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Garden Flowers

Garden Flowers flowering plants, ie trees, shrubs, climbers and seasonal herbs cultivated in home-grounds and in the public parks. Bangladesh is endowed with fertile soil and favourable climate for growth of a rich vegetation. Besides, Himalayan, Burma-Malayan and East Indian flora have merged here and have enriched the land with numerous species and varieties of plants. Thus people living here through ages had developed special love for nature which is reflected in their ancient and mediaeval literature, folklore and folksongs. During Hindu and Buddhist rule, there must have been gardens to supply flowers for religious rituals and to beautify the palaces and temples. But it was the great Mughals who built organised and well-designed gardens in India and introduced a good number of new flowers (rose, lilies etc) to this country.

Many of the present garden plants of Bangladesh are of foreign origin. These were brought earlier by traders, travellers and kings and later by colonial rulers. Besides the species of Indian and of Burmese origin, a good number had reached here from China, Japan, Africa and tropical America. The garden plants may be classified for convenience as trees, shrubs, climbers, bulbous or rhizomatous and seasonal herbs.

Trees Flowering trees are usually planted in parks, big gardens, campuses of government establishments and educational institutions. They are attractive for beautiful foliage, bright blossoms or sweet fragrance. Such common trees are: Albizia lebbek (Siris, Parrot tree), Alstonia scholaris (Chatim, Devit's tree), Anthocaphalus chinensis (Kadam, Kadamba), Bauhinia purpurea (Debkanchan, Mountain ebony), B. variegata (Raktakanchan, Purple orchid tree), Bombax ceiba (Simul, Red silk-cotton tree), Butea monosperma (Palash, Flame of the forest), Callistemon citrinus (Bottle derush), Cassia fistula (Soondal, Karnikar, Indian laburnum), C. javanica (Pink cassia), C. siamea (Minjiri, Kassod tree), Couroupita guianensis (Nagalingam, Cannonball tree), Crataeva nurvala (Barum, Caper tree) Delonix regia (Krishnachura, Peacock flower), Gliricidia sepium (Madre D'caeae), Holarrhena antidysenterica (Kurci, Easter flower), Lagerstroemia speciosa (Jarul, Pride of India, Queen of flowers), L. threllii (Bilati Jarul), Magnolia grandifloara (Himchanpa, Laural magnolia), Mesua nagassarium (Nageswar, Ironwood tree) Michelia champaca (Swarnachampa, Golden champa), Mimusops elengi (Bakul, Indian medlar), Nyctanthes arbor-tristis (Shephali, Coral jasmine), Peltophorum pterocarpum (Rusty shiud bearer), Plumeria spp. (Kathgolop, Frangipani), Saraca asoca (Ashak), and Thevetia peruviana (Kalke, Yellow oleander).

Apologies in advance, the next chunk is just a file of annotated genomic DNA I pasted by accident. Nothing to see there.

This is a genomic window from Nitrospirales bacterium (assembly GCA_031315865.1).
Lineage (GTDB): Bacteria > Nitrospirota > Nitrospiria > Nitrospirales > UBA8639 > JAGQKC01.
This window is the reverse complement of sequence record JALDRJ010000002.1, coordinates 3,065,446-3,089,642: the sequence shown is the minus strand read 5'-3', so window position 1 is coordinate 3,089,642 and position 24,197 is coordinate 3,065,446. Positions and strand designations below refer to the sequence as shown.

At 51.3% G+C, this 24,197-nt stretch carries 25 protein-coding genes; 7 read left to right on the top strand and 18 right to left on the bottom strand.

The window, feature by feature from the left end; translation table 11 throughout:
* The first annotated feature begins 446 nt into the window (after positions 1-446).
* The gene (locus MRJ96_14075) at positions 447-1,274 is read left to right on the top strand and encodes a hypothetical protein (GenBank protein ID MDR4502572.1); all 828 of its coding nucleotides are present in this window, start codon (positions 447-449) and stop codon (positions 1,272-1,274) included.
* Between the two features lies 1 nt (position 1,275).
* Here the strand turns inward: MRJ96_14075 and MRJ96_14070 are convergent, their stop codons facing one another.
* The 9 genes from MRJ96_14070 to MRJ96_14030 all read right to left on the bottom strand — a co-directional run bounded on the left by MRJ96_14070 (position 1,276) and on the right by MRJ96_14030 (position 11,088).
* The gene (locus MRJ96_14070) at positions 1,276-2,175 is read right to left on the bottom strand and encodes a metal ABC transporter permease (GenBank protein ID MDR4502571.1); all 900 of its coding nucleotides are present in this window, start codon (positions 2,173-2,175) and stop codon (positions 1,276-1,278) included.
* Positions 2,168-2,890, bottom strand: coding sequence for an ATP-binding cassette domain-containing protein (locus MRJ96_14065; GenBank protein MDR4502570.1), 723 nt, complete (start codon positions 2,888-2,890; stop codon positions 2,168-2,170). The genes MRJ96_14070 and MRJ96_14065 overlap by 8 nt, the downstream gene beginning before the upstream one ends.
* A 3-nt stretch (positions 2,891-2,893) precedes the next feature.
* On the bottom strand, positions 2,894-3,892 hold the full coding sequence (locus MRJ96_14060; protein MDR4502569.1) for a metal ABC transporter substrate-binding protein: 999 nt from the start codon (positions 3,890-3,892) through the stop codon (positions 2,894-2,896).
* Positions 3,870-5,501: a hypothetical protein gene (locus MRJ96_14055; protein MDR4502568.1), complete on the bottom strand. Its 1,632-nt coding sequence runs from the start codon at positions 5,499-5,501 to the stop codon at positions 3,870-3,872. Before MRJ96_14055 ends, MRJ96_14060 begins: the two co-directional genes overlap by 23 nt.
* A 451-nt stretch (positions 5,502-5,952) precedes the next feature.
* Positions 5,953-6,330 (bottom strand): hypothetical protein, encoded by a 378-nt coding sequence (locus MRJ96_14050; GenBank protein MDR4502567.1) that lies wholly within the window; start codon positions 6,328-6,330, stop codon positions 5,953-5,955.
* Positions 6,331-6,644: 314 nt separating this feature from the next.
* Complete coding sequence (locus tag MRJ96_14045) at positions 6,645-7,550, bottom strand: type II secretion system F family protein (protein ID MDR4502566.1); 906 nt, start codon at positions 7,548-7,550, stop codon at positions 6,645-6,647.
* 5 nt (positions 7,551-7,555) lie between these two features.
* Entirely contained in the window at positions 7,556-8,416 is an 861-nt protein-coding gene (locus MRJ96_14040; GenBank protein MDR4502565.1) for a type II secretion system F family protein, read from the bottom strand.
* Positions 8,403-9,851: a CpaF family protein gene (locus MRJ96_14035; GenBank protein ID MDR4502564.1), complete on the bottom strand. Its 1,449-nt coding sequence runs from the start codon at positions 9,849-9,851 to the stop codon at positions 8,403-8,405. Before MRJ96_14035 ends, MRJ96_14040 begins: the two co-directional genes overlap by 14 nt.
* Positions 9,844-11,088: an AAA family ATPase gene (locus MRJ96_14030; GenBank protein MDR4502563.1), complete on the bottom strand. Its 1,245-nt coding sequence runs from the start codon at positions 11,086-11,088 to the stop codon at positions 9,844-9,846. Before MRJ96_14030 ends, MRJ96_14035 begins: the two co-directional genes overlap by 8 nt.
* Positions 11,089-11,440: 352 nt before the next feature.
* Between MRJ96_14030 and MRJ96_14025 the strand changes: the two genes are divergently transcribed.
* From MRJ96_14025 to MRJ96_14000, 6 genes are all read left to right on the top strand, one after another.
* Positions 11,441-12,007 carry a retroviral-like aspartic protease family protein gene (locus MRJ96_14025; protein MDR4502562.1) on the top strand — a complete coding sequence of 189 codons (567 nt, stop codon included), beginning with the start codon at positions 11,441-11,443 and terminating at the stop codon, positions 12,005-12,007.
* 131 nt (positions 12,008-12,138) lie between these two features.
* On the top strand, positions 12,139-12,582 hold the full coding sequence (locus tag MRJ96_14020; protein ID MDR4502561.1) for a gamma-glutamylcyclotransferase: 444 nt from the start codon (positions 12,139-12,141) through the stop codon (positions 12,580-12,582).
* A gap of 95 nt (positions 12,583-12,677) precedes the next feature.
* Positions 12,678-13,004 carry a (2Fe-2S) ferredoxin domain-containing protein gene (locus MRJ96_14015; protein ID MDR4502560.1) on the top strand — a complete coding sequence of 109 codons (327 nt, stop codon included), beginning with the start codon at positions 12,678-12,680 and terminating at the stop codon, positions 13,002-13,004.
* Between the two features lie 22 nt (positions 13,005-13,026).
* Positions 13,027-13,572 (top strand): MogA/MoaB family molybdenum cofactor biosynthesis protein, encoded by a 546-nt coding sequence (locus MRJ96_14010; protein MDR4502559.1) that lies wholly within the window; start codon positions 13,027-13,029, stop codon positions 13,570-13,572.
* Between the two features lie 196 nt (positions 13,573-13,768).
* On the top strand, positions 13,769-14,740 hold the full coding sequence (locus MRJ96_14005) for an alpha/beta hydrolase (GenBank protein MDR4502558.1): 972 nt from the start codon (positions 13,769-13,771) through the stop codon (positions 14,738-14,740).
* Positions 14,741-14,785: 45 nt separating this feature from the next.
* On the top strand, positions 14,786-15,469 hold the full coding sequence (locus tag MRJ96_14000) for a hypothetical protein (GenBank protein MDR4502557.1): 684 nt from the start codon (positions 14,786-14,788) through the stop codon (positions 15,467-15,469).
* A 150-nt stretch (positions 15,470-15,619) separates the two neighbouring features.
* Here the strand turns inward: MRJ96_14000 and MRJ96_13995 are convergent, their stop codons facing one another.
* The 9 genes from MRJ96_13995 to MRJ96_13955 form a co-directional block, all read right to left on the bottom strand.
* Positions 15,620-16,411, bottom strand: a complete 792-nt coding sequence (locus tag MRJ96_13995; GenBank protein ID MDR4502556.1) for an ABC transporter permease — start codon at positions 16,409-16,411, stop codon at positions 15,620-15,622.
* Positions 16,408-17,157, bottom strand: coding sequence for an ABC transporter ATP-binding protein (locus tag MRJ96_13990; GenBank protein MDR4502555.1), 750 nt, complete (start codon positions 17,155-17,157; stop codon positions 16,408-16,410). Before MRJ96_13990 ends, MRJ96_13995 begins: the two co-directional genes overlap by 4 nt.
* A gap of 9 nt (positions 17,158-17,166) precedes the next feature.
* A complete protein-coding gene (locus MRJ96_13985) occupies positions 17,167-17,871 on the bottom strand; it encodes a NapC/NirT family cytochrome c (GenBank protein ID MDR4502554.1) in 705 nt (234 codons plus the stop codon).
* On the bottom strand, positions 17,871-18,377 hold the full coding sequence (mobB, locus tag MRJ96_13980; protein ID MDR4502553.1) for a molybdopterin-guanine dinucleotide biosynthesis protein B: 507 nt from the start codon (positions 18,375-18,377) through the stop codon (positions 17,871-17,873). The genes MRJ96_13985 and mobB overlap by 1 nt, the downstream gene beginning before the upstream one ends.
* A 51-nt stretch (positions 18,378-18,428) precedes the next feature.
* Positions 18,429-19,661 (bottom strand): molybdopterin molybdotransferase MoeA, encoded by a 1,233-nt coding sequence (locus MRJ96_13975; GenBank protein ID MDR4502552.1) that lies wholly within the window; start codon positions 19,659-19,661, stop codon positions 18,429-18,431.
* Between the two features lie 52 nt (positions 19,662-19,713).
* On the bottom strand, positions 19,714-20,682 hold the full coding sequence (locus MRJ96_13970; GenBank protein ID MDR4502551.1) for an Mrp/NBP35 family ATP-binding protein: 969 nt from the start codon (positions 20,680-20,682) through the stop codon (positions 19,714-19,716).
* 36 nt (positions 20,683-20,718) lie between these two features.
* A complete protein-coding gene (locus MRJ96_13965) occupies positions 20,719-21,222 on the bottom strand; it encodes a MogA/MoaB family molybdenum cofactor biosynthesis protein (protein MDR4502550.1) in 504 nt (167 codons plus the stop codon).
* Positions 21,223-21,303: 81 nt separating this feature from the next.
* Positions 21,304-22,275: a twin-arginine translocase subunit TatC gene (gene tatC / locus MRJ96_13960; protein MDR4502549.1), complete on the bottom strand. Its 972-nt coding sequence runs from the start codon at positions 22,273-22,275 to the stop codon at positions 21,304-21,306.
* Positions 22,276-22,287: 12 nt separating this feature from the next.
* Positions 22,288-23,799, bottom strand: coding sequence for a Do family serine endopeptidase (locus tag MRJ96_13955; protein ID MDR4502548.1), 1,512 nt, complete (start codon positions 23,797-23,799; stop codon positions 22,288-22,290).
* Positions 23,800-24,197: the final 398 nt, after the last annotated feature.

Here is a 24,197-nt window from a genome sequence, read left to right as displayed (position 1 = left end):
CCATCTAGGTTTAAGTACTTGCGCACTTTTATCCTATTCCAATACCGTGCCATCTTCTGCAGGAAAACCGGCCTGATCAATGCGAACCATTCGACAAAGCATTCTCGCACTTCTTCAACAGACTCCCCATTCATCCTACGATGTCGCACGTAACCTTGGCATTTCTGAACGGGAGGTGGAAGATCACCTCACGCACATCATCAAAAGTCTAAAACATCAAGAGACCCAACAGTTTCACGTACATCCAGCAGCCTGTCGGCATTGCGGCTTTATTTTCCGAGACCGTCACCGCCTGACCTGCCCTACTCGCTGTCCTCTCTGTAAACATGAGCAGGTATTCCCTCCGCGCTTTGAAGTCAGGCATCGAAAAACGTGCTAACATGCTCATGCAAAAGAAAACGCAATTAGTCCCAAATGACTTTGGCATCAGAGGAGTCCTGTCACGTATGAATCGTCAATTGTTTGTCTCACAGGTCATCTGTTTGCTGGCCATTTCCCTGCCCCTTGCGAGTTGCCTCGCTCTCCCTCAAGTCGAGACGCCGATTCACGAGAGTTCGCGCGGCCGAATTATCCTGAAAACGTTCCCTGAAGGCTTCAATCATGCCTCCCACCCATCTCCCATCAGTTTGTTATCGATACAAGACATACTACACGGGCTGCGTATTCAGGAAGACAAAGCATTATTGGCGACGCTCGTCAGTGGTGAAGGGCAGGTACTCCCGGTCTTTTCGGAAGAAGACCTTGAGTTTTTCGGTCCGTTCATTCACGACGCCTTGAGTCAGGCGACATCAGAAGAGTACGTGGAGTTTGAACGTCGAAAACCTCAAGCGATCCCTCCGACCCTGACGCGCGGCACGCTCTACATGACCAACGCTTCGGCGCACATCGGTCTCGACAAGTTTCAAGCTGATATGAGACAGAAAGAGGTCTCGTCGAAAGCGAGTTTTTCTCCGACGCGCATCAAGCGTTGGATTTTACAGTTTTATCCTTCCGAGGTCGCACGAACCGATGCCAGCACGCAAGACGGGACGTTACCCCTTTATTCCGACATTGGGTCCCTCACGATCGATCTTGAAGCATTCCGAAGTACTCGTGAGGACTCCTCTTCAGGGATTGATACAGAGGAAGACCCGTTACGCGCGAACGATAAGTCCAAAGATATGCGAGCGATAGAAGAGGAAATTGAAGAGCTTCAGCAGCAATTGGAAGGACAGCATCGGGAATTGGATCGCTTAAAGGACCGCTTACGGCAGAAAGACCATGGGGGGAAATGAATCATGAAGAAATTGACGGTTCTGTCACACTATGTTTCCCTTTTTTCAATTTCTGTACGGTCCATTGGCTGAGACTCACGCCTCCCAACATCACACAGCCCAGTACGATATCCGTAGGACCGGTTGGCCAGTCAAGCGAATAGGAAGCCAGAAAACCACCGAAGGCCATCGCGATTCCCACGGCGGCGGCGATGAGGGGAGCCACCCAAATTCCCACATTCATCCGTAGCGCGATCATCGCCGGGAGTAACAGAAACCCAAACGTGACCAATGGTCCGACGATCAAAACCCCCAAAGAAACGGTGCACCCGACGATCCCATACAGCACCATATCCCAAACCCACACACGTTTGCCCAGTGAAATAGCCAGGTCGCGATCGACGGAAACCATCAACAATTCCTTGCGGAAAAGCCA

Some flowering plants grown in parks and gardens

Courtesy for plate: Shekhar Roy

The following trees, though rare, are also found in gardens: Amherstia nobilis (Tree of Heaven), Brownea coccinea (Scarlet flame bean), Calophybllum inophyllum (Punnag, Sutanchanmpa, Aleksandrian laurel), Cordia sebenstena (Scarlet cordia), Gustavia augusta (Stink wood), Ixora parviflora (palak jui, Torch tree), Jacaranda mimosifolia (Jacaranda), Milletia peguensis (Jewels on a string), Millingtonia hortensis (Akashnim, Himjhuri, Indian cork tree), Ochna squarrosa (Ramdhan champa), Spathodea companulata (Rudrapalash, African tulip tree), and Thespesia populnea (Parashpipul, Portia tree).

Shrubs These are much branched, evergreen, woody perennials extensively planted in all gardens, small and big. The common flowering garden shrubs are: Acalypha hispida (Shibjhul, Cat's tail), Allamanda nerifolia, Barleria cristata (Jhinti, Philipine violet), B. prionitis (Swarna jhinti), Bauhinia acuminata (Kanchan, Orchid tree), Caesalpina pulcherrima (Radhachura), Cestrum nocturnum (Hasnahena, Queen of the night), Datura fastuosa (Dutra, Thorn apple), Euphorbia pulcherrima (Lalpata, Poinsettia, Christmas flower), Gardenia jasminoides (Gandharaj, Cape Jasmine), Hibiscus rosa-sinensis (Jaba, Chinarose) H. mutabilis (Sthalpadma, Changeable rose), Ixora coccinea, I. lutea, I. rosea, I. singapurensis (Rangan), Jasminum pubescens (Kunda), J. sambae (Beli, Arabian jasmine), Lagerstroemia indica (Phurush, Crape myrtle), Lantana camara, Malvaviscus arboreus (Lankajaba), Mirabilis jalapa (Sandhyamalati, Marvel of peru), Murrya exotica (Kamini, Chinese box), Mussaenda frondosa, M. erythrophylla, M. luteola (Mussaenda, Nagballi), Nerium oleander (Raktakarabi, Oleander), Rosa species (Golap), Tabernaemontana coroneria (Tagor, Cape jasmine), and Vinca rosea (Nayantara, Periwinkle).